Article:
We all love coffee shops that lets us connect our laptop or tablet to their free WiFi hotspot. But in the future, it may get even better. Wireless technology may enable us to charge our laptop and battery-dependent devices as we slurp our latte.
The concept --called wireless power transmission -- has been around for more than a century. A common example found today is wireless charging stations for mobile phones. These stations conveniently eliminate the need for a wall charger and cords. You simply lay your phone directly on the charging pad.
However, the goal of transmitting power over distances has proved harder to master. And that's what's starting to change. Engineers are now focused on wirelessly transmitting energy across spaces by using wireless "resonance" technology to generate magnetic fields. And having some success. Korean researchers recently reported that they were able to charge up to 40 smartphones simultaneously from five meters away.
CNN reports similar achievements at WiTricity, a company near Boston that was born out a wireless power project at MIT. WiTricity is working to design products that provide direct wireless power to stationary objects like flat screen TVs, loud speakers and computer peripherals like keyboards and displays. It also intends to turn out wireless products that automatically charge phones, laptops and other battery-bearing devices that fall within the range of its power source.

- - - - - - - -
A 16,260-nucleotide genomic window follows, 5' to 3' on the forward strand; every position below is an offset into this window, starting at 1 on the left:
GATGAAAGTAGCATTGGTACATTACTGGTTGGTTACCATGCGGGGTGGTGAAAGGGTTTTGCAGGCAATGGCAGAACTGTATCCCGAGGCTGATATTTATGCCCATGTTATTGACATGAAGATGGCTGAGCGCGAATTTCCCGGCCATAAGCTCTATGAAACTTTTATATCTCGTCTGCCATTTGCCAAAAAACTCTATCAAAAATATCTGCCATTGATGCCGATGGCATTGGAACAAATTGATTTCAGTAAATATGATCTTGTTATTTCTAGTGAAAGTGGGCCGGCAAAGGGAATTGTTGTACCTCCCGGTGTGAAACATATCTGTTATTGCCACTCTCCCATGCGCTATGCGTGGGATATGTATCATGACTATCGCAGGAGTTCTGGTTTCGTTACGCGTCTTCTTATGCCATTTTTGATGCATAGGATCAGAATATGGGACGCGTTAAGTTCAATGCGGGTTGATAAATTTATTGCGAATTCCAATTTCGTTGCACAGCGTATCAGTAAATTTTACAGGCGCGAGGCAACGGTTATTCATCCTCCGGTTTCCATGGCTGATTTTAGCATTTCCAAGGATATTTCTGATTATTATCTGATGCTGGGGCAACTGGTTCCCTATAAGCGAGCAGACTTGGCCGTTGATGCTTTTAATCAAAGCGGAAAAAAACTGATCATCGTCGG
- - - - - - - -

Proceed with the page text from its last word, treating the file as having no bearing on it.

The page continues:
With these breakthroughs in transmitting wireless power over distances, many believe the wireless power movement is reaching its tipping point. City leaders will want to closely watch the development and debate over wireless power solutions. These solutions not only impact handheld consumer electronics, but home appliances, transportation and other smart city interests.
Some benefits that cities can realize from wireless power include:
- Reduction of electronic waste and disposable battery use by encouraging adoption of wireless power charging. Millions of cords, individual device chargers and batteries can be eliminated from landfills.
- Offering Wi-Power zones to go along with Wi-Fi zones. Many cities will want to meet the needs of their mobile, tech-savvy populations.
- More convenient charging stations for electric cars and buses. Vehicles can park over wireless charging pads to recharge batteries. SCC Global Partner Qualcomm is already involved in developing these types of parking pads.
- Direct powering of public transportation systems. Berlin-based Bombardier Transportation has developed a system called Primove that moves buses and streetcars along an inductively powered roadway, avoiding the need for hard-to-maintain cables.
To learn more about wireless power development, check out this TED Talk by the former WiTricity CEO Eric Giler.